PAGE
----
Samantha Ranatunga assesses Sri Lanka’s response to the COVID-19 pandemic from a healthcare perspective – and underscores the growing importance of investing in R&D and agriculture with the long-term future in mind

In the light of global signals and being a country that depends heavily on foreign exchange, Sri Lanka has been severely impacted by the COVID-19 pandemic, noted Samantha Ranatunga – who is a Director of RemediumOne – back in mid-May.

While tourism and manufacturing are among the affected industries, he pointed to agriculture as being a bright light thanks to a healthy season and indications of favourable weather in the coming months.

“Overall, Sri Lanka will be impacted by the pandemic but this is no different to other countries facing the same situation,” he explained.

In his assessment of the nation’s response to the coronavirus outbreak, Ranatunga asserted that it performed well for an island of its size, adding that health and safety precautions introduced by the government for the private and public sectors have proved to be adequate.

From a medical perspective, the challenges faced by Sri Lanka going forward will depend on the success of its reopening. Public involvement and awareness will play a critical role as Ranatunga stressed the importance of responsible behaviour in the country’s ability to contain the crisis.

While the private sector has been permitted to undertake testing for COVID-19, Sri Lanka has largely relied on imported kits rather than local manufacturing. In his view, this is due to the lack of a cohesive R&D policy: “It’s difficult to kick-start such initiatives when the institutions on which we depend are weak.”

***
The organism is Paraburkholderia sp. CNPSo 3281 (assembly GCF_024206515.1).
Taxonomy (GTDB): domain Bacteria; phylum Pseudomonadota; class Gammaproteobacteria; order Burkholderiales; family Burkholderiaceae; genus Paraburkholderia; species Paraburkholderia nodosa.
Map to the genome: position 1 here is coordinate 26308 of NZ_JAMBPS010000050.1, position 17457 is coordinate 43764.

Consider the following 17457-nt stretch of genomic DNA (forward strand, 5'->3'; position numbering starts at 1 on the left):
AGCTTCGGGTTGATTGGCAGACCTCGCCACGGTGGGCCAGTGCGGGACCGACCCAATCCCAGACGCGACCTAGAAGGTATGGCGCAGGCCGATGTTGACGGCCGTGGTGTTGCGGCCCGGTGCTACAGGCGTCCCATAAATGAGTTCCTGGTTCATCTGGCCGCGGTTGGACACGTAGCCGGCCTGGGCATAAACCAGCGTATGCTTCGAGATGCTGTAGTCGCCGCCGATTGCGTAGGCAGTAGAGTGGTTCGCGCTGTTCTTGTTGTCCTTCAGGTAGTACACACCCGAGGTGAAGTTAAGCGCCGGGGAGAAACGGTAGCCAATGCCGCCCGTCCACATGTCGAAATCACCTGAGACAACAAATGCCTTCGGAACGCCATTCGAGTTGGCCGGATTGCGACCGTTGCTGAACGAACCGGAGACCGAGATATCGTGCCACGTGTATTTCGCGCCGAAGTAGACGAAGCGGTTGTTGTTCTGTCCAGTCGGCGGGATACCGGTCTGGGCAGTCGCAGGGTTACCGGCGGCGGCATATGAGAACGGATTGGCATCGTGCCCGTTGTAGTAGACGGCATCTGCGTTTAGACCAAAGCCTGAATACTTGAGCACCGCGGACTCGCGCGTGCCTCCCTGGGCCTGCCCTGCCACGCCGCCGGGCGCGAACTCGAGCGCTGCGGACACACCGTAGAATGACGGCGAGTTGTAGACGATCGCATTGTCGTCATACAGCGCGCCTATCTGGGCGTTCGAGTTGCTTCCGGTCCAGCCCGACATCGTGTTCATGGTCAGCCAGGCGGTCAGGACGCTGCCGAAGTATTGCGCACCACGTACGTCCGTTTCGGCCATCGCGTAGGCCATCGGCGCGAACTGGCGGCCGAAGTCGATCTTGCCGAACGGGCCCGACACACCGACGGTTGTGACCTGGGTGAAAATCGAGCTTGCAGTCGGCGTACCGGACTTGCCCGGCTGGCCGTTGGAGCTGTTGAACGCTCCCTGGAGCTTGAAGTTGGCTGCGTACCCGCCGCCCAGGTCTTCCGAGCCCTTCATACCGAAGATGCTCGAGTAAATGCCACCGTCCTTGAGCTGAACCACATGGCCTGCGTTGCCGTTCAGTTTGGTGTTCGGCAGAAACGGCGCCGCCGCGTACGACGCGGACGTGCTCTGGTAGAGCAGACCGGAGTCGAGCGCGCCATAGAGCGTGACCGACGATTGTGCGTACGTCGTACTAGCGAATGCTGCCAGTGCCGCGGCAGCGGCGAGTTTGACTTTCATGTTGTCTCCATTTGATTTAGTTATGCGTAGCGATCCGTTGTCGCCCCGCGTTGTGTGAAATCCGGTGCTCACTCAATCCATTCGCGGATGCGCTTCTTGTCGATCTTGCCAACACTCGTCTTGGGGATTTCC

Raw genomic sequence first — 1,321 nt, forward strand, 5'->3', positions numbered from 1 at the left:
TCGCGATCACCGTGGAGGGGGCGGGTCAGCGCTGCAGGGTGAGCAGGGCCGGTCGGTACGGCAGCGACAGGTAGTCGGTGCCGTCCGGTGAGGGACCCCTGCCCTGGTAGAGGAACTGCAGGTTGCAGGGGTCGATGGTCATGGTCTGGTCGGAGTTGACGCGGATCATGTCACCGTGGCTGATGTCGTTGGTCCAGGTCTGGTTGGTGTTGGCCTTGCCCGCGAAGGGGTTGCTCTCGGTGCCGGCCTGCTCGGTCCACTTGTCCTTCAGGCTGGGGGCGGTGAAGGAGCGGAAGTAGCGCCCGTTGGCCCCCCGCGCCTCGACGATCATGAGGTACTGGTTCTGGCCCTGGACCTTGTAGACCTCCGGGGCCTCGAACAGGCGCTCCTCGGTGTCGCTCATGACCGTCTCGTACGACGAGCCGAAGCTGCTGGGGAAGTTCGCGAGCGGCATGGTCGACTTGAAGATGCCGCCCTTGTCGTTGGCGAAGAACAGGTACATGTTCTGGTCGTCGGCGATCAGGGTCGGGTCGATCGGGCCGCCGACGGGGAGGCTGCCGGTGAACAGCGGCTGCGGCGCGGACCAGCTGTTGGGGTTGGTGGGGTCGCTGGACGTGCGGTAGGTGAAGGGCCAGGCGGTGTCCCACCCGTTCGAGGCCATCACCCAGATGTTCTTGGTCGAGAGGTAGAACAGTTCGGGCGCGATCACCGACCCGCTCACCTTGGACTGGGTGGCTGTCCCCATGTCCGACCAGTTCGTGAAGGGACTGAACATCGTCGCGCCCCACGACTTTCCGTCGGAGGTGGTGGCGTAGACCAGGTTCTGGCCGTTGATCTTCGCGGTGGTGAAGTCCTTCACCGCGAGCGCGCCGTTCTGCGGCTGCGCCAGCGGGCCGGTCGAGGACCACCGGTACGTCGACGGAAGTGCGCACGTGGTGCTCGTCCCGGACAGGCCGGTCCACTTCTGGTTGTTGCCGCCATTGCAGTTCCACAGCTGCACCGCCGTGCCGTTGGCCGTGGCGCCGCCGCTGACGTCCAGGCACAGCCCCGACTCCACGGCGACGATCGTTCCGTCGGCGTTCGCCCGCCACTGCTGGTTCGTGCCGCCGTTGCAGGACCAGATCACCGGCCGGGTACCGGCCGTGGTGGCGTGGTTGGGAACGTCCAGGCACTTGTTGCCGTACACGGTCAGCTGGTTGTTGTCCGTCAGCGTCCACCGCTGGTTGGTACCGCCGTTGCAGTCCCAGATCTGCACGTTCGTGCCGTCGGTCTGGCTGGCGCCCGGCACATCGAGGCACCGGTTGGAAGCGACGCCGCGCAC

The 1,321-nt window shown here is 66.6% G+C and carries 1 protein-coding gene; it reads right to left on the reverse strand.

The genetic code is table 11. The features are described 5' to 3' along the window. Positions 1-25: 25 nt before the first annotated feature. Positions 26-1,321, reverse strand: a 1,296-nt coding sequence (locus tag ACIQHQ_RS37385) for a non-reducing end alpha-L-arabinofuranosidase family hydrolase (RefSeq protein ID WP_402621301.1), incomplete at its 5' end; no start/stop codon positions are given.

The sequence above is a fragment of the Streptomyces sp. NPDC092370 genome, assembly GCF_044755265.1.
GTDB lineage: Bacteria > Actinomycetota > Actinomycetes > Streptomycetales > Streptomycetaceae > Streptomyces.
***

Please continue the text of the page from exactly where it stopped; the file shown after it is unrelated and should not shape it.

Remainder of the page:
“This serves as a clarion call to inventors and researchers to establish an institution that will enable us to engage in R&D,” he maintained, observing that Sri Lanka has the ingenuity to facilitate this as evidenced by robots and dispensers developed within a short period.

However, Ranatunga also noted that Sri Lanka has not invested sufficiently in this area and as such, initiating research into testing kits would cost millions of dollars.

“Unless capacity has been built over a period of time, R&D cannot commence with limited funds,” he insisted while commending the efforts of the Sri Lanka Institute of Nanotechnology (SLINTEC) to manufacture swabs for testing.

With food security being a concern at the height of the crisis, Ranatunga underscored the need to be selective about banning imports based on the Sri Lankan lifestyle: “We must consider our own capacity to assess whether certain products can be grown in adequate quantities and with the desired quality before imposing bans.”

Citing the example of dhal as an item that cannot be grown locally but is a staple food in our diet, he stated that educated calls must be made and encouraged considering consumer wants, as well as the challenges in identifying substitutes or attempting to grow such staples locally.

Elaborating on the underutilisation of land in agriculture, he pointed out that the contribution of the sector to GDP amounts to less than 10 percent while accounting for more than 25 percent of employment.

“The challenge is [about] understanding the reason for the lack of interest in the sector,” he declared, opining that with a substantial share of the workforce engaged in agriculture, a high degree of political involvement is likely given the large voter base.

He continued: “The balance between this and private sector requirements if such businesses wish to invest in agriculture must be addressed if we’re looking to tackle the underutilisation of arable land.”

Addressing the possible impact of modern technology on agriculture, Ranatunga pointed out that this would require substantial investment while Sri Lanka has yet to implement basic initiatives such as climate control for a majority of its farmland.

And he summed up as follows: “We must take the first step; if we can keep pace with developments and use technology, young people will get involved. The mechanisation that has been introduced is not to appeal to the youth but to address the shortage of labour.”